Today, we bring you two updates from the mortgage-backed securities litigation universe. First, on March 28, 2012, Justice Barbara R. Kapnick dismissed the complaint of investor group, Walnut Place (which Law360 calls “a legal moniker for distressed debt-focused hedge fund The Baupost Group LLC”) against various Countrywide entities and Bank of America. Walnut Place brought the Complaint in February 2011, amending it in April 2011 (see the Amended Complaint here). Walnut Place alleges that Countrywide breached representations and warranties set forth in two Pooling and Servicing Agreements (PSAs), and the investors suffered damages as a result of Countrywide’s failure to repurchase the breaching loans. Walnut Place named trustee Bank of New York Mellon as a “nominal defendant,” claiming that the trustee “unreasonably failed to sue the defendants and enforce their obligations to repurchase the loans.”
Justice Kapnick found that a “no-action clause” in the PSAs barred Walnut Place’s suit. The clause required an Event of Default by the Master Servicer, which Walnut Place did not allege. The court distinguished situations where no-action clauses were not enforced because the trustee’s misconduct was at issue, which was not the case here. Judge Kapnick also rejected the contention that the trustee was “unreasonable” in refusing to sue, citing the fact that upon Walnut Place’s communication, the trustee “asked for additional time to investigate the matter.” The court also found that the $8.5 million settlement involving Countrywide MBS showed that the trustee “did, in fact, act upon plaintiffs’ complaints.” (We’ve reported extensively about the settlement, see our posts here, here, here and here). Thus, the action was premature.
For additional reporting, see Mortgage Suit Vs Bank of America, BNY Mellon Is Dismissed and Bank of America’s Countrywide Wins Walnut Place Dismissal.
Second, in a blow for Countrywide, on March 27, 2012, the First Department upheld two discovery rulings by Justice Bransten in the MBIA v. Countrywide case. First, the court upheld Justice Bransten’s January 28, 2011 denial of Countrywide’s motion to compel “documents concerning [MBIA’s] remediation efforts,” finding that “Plaintiff met its burden of establishing that the documents concerning its remediation efforts were primarily prepared in anticipation of litigation, and are, thus, privileged.” The documents in question related to MBIA’s analysis of loans it insured and its decision-making concerning which loans it would ask Countrywide to repurchase. MBIA did this analysis through counsel and consultants, a fact which the court highlighted, finding that “[MBIA] submitted evidence, including retainer agreements, showing that its counsel retained consultants to help provide legal advice to [MBIA] with respect to potential legal claims against defendants.” Thus, the material was attorney-client privileged, and the court found with little analysis that the fact that MBIA referred to its repurchase review in the complaint did not constitute a waiver.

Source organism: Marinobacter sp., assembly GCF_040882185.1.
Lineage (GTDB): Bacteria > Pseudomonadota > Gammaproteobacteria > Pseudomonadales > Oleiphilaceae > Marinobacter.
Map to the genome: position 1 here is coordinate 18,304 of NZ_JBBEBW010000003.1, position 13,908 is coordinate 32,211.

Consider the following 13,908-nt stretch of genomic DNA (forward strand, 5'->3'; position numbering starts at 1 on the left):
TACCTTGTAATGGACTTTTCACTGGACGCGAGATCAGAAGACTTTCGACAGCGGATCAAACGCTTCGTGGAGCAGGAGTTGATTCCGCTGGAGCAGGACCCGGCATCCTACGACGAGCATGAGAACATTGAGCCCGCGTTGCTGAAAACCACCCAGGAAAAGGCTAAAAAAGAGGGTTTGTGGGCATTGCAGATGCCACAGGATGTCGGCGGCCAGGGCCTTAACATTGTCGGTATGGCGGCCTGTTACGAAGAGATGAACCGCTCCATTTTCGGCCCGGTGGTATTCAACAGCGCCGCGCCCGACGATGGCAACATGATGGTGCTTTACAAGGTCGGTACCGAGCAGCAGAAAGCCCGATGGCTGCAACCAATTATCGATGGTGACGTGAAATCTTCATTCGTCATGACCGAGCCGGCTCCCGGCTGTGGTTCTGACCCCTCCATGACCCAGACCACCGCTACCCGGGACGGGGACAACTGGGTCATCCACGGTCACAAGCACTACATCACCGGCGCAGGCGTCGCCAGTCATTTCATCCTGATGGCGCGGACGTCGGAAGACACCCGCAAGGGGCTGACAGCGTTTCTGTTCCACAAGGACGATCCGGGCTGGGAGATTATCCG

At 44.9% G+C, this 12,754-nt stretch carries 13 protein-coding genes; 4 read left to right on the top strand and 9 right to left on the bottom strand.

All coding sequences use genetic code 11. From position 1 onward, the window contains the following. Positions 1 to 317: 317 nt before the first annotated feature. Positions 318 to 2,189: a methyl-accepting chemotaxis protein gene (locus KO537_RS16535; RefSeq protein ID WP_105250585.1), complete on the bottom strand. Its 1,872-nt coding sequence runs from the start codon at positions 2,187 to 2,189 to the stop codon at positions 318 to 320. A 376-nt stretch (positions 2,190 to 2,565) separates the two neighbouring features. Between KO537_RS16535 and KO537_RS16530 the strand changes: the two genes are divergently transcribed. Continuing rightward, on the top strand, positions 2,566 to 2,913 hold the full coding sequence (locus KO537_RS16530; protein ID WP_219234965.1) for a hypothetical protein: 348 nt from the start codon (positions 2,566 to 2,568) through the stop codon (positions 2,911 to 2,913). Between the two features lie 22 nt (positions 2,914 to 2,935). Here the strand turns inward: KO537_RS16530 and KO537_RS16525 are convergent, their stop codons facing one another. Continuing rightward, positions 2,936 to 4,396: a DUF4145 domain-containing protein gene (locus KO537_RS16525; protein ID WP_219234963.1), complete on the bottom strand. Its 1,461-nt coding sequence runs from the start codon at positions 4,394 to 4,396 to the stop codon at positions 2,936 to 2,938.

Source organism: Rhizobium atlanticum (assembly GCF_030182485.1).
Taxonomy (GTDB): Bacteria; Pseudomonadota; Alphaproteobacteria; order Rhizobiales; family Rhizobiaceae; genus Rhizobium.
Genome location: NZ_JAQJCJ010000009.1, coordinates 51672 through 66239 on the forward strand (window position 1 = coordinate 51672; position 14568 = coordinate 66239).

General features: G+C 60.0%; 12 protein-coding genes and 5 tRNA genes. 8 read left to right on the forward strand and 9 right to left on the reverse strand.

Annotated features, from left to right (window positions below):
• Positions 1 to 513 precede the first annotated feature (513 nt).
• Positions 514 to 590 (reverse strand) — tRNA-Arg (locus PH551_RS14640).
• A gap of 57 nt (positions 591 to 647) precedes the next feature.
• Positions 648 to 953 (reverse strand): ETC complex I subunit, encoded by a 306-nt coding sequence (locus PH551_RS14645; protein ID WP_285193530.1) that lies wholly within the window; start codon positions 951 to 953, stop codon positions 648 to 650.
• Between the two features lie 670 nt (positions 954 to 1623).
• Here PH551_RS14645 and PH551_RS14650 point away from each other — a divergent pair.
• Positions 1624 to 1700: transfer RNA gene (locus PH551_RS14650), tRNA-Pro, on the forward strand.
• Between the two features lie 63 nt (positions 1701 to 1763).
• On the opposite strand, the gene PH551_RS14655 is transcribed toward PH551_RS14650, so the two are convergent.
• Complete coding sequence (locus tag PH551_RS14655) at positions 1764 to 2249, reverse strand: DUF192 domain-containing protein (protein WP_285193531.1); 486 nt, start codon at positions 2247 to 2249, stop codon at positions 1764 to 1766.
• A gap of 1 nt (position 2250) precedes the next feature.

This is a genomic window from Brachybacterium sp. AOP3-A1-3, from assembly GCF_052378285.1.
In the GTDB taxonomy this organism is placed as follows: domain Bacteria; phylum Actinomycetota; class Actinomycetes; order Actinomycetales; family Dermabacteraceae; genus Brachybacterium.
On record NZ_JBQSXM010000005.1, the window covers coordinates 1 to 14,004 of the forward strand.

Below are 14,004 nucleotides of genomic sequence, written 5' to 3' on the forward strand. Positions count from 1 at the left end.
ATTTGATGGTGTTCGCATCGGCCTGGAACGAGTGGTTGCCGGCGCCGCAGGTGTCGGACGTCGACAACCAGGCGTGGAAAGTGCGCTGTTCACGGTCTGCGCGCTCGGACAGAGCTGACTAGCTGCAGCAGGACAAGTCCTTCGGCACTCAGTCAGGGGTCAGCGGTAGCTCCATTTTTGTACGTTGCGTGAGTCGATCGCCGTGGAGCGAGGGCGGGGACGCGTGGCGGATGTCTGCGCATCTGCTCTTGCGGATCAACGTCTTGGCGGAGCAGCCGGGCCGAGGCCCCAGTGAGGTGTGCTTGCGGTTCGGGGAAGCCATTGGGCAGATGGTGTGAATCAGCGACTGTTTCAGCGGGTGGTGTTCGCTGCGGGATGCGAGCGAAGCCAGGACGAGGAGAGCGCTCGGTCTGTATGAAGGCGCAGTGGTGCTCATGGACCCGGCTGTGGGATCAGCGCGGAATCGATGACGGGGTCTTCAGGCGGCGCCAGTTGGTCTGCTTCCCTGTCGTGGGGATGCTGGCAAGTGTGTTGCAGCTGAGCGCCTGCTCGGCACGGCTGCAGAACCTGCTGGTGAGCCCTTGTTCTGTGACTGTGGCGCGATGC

The First Department also upheld Justice Bransten’s July 1, 2011 order compelling Countrywide to produce documents concerning its review of MBIA’s requests that it repurchase loans. The court distinguished this holding from its ruling on the remediation efforts, finding that “Plaintiff proved that its repurchase analysis was not a part of its ordinary business. By contrast, the record shows that processing repurchase requests was an inherent and long-standing part of defendants’ business,” because “defendants were, and always had been, contractually obligated to conduct repurchase reviews and such reviews were, and always had been, conducted by defendants’ own staff of underwriters and auditors.”
Finally, to give some context to the rulings coming down on the side of monoline insurers, the New York Times published an interesting article on March 8, 2012, An Industry’s Failure to Verify, After Trusting, that considered MBIA in a different light. Floyd Norris of the Times and Herald Tribune wrote,
Many of the securitizations being fought over now were composed entirely of mortgages that appeared risky on their faces. That is why the investors wanted insurance.
In one securitization for which MBIA is suing Credit Suisse, the vast majority of loans went to borrowers whose income, or assets, or both, had not been verified. About 15 percent of the loans had been made by New Century Mortgage, which by the time MBIA issued its insurance had already gone bankrupt because of its shoddy lending practices.
It would be nice to hear someone — whether the regulators or MBIA — say that in retrospect they were far too trusting and bear some responsibility for what happened.
Don’t hold your breath waiting for that to happen.